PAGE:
"In 31 Christmases with the Salvation Army, this is the first Christmas where two months before Christmas I'm anticipating the need to tell people 'No. I'm sorry, we can't serve you,'" said Major Clayton Gardner, a Salvation Army Corps Officer.
The Salvation Army is handing out 40 percent more food than they did last year at this time. Two hundred and fifty families have already signed up for Christmas dinners that may not materialize -- after all, prices are up, donations have dwindled and hopes are dimming. The Salvation Army says fewer stores owned by companies are allowing them to set up their collection kettles outside.
"Last year, we had 180 of our families adopted by organizations. This year so far only 93 of our families have been adopted. It's a little bit scary as we head into Christmas," said Gardner.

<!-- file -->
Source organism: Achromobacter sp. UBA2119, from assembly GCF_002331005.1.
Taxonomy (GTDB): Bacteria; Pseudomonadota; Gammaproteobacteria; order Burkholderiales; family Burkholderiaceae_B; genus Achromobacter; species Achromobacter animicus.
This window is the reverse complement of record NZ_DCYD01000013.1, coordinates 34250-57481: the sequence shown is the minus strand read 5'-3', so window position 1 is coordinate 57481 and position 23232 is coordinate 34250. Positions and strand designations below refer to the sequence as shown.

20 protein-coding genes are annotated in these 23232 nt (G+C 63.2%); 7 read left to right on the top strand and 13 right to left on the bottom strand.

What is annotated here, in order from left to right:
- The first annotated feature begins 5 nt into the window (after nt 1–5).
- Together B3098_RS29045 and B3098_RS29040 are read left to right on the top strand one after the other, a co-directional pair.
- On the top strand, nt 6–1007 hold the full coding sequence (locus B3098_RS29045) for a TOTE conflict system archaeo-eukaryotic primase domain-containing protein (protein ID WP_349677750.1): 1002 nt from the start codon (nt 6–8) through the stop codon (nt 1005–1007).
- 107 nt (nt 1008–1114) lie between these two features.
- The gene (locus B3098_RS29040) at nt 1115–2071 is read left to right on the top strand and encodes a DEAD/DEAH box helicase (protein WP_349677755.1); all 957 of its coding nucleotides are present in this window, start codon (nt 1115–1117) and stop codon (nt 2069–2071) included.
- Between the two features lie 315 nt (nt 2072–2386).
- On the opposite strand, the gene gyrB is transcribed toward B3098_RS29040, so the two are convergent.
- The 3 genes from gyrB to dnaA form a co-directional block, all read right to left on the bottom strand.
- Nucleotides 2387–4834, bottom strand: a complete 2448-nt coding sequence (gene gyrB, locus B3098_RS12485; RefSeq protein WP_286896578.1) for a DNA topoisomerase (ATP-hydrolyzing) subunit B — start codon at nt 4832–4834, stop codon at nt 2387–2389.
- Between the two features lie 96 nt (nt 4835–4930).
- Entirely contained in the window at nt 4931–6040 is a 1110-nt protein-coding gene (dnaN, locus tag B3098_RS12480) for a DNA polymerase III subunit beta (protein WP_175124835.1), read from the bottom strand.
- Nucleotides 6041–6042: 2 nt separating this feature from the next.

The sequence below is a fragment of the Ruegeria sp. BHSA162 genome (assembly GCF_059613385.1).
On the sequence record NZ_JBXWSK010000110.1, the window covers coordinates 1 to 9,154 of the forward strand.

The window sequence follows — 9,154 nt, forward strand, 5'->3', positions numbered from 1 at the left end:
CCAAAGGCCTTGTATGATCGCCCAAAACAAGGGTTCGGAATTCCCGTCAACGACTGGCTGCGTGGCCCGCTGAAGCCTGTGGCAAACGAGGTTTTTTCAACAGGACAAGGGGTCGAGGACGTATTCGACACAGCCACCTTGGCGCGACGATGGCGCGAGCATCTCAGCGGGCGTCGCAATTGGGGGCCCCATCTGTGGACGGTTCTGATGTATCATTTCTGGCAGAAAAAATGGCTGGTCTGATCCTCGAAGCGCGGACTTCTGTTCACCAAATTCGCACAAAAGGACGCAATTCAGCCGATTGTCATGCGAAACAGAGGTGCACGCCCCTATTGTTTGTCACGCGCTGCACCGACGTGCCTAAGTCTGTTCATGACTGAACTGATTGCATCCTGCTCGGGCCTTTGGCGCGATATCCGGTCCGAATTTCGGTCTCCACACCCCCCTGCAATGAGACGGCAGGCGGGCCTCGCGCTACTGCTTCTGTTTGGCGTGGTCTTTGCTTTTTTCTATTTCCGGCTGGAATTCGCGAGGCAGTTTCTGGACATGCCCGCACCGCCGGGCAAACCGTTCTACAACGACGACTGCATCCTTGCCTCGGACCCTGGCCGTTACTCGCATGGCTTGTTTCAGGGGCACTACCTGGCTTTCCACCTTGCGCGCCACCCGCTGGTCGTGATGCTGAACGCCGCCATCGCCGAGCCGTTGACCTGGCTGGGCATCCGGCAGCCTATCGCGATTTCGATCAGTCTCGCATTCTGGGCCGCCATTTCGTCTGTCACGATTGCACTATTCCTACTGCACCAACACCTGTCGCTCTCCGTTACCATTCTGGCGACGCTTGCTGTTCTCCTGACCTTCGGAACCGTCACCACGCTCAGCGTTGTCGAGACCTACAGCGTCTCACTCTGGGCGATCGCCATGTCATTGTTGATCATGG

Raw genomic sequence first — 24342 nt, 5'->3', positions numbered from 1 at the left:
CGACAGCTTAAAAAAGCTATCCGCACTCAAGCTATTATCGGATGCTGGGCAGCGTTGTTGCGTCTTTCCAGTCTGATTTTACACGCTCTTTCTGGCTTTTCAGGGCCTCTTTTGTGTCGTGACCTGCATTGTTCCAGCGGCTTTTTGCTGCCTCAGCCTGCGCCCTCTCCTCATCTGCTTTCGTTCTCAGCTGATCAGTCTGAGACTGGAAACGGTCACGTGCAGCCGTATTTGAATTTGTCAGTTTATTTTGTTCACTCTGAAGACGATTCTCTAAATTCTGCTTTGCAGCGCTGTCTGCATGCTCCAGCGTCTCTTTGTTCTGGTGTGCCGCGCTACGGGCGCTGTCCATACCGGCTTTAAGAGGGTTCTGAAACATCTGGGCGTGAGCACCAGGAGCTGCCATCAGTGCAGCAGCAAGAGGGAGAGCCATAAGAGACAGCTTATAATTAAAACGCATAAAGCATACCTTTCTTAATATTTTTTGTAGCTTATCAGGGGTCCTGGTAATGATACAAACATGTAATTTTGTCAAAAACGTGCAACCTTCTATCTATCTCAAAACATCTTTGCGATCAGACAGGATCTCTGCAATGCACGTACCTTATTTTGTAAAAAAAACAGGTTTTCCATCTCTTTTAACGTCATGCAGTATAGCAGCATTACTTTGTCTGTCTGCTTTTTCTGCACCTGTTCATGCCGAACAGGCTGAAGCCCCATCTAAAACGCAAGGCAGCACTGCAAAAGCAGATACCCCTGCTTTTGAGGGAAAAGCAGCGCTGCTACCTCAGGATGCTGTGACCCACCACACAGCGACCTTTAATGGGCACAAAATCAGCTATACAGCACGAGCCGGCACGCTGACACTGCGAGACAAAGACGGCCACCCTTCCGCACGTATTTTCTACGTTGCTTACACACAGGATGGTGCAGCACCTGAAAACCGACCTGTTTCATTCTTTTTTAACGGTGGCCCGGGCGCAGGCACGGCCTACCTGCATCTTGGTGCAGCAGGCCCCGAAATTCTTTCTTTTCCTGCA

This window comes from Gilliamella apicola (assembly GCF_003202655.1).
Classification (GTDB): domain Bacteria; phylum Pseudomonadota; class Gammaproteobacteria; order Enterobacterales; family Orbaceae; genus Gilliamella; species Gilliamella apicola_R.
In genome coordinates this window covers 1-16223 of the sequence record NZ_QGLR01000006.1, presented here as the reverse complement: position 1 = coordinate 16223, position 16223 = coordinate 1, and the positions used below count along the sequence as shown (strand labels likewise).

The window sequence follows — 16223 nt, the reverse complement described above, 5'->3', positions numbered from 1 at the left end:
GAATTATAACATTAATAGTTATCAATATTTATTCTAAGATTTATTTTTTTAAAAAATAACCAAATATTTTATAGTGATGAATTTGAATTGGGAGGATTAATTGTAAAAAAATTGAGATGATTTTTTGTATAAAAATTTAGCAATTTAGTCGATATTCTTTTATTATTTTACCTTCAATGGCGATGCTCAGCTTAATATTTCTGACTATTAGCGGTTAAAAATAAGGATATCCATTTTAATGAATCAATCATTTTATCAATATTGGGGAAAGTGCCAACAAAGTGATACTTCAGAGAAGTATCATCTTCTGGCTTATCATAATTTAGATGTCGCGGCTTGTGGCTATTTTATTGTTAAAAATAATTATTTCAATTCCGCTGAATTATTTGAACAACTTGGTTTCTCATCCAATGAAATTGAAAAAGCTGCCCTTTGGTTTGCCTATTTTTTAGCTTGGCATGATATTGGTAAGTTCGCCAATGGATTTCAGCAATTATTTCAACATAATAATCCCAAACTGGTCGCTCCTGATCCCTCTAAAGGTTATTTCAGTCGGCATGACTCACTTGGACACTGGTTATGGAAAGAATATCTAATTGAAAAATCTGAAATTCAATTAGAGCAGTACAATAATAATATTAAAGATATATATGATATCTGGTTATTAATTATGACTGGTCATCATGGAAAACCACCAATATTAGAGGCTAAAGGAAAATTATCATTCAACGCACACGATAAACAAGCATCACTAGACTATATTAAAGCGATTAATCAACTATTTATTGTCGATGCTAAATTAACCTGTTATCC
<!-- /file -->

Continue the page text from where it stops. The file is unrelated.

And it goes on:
It's the same refrain at other food pantries all across the Bay Area. Each week, 70 new families seek assistance at the Monument Crisis Center.
"We're seeing a lot of families that were foreclosed on or in rental properties that are now foreclosed on," said Sandra Scherer, the Monument Crisis Center executive director. "Unemployment has run out, there is no new job on the horizon, they can't afford school, and medical, and housing."
There is food to be had, for now, but the number of needy is swelling like never before.
A one pantry they won't even be able to give out Thanksgiving dinner this year like in years past. There are too many people and not enough food. So they'll have a raffle and only a lucky few will walk away with a Turkey.
That's right, there will be a raffle for food on Thanksgiving Day and Christmas Day. They will draw names until the food runs out. Some will have to leave empty handed.
"From school groups and scout troops and businesses and corporations, we need to have the community come together and make a difference for those who can't help themselves right now," said Scherer.